DP64 Reducing malaria in Solomon Islands: lessons for effective aid

Development Policy Centre Discussion Paper No. 64

By Camilla Burkot and Katherine Gilbert

November 2017

The burden of malaria in Solomon Islands, a small island state of approximately 653,500 people and lower-middle-income status, remains among the highest of all countries outside of sub-Saharan Africa. Nevertheless, significant improvements in malaria control have been made in the last 25 years. From a peak of nearly 450 new cases per 1,000 population in 1993, by 2016 annual national malaria incidence dropped to 81 cases per 1,000.

Solomon Islands also remains one of the world’s most aid dependent nations, and assistance from international donors has been particularly visible in the health sector. This paper explores the role that foreign aid has played in the reduction of malaria in Solomon Islands in recent years. Within this, the paper considers the role of the Solomon Islands Ministry of Health and Medical Services with respect to its efforts to coordinate donors and improve aid effectiveness as well as its broader efforts to reform the health system.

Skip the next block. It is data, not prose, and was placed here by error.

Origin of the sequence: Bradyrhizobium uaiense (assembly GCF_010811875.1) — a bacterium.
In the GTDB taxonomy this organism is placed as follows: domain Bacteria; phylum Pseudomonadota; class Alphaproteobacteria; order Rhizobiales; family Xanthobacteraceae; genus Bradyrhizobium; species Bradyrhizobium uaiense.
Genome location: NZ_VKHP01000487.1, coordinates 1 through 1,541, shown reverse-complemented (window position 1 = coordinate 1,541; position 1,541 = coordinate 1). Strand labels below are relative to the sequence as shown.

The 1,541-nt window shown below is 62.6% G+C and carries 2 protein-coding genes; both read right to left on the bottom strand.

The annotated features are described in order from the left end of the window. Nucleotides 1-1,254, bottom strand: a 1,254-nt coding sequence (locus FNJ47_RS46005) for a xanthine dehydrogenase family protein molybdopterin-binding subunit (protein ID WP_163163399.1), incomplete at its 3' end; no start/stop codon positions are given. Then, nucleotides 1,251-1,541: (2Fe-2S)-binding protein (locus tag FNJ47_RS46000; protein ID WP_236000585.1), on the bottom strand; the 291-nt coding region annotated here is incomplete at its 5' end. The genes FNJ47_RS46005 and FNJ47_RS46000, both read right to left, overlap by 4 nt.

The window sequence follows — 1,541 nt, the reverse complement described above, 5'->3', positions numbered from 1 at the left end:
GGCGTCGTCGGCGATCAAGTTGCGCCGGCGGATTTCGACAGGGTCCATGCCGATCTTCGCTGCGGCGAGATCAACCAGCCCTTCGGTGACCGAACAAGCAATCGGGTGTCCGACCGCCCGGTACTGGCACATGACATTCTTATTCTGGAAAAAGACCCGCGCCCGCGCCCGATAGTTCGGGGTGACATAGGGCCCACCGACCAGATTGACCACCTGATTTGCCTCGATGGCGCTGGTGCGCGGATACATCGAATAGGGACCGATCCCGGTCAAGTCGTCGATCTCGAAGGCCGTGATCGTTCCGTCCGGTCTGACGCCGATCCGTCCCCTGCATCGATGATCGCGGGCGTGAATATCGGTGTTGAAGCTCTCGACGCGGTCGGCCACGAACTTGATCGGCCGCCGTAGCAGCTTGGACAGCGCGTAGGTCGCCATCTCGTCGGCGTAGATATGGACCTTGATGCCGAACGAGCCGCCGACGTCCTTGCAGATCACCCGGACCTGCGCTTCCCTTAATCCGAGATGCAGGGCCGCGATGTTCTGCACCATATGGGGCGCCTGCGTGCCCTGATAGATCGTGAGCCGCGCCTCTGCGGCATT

This study uses a qualitative within-case methodology, including a review of the published and grey literature as well as a series of in-depth, semi-structured qualitative interviews conducted between March and May 2017. 18 interviews were conducted with key stakeholders who have been involved in the design, funding, and implementation of malaria control and elimination activities in Solomon Islands: individuals currently or previously employed by the Ministry of Health and Medical Services, bilateral and multilateral donor agencies, advisers, researchers, and members of civil society.

Burkot, C. & Gilbert, K. 2017, ‘Reducing malaria in Solomon Islands: lessons for effective aid’, Discussion Paper No. 64, Development Policy Centre, Crawford School of Public Policy, Australian National University, Canberra.

Karen Downing

Karen Downing is Research Communications Coordinator at the Development Policy Centre.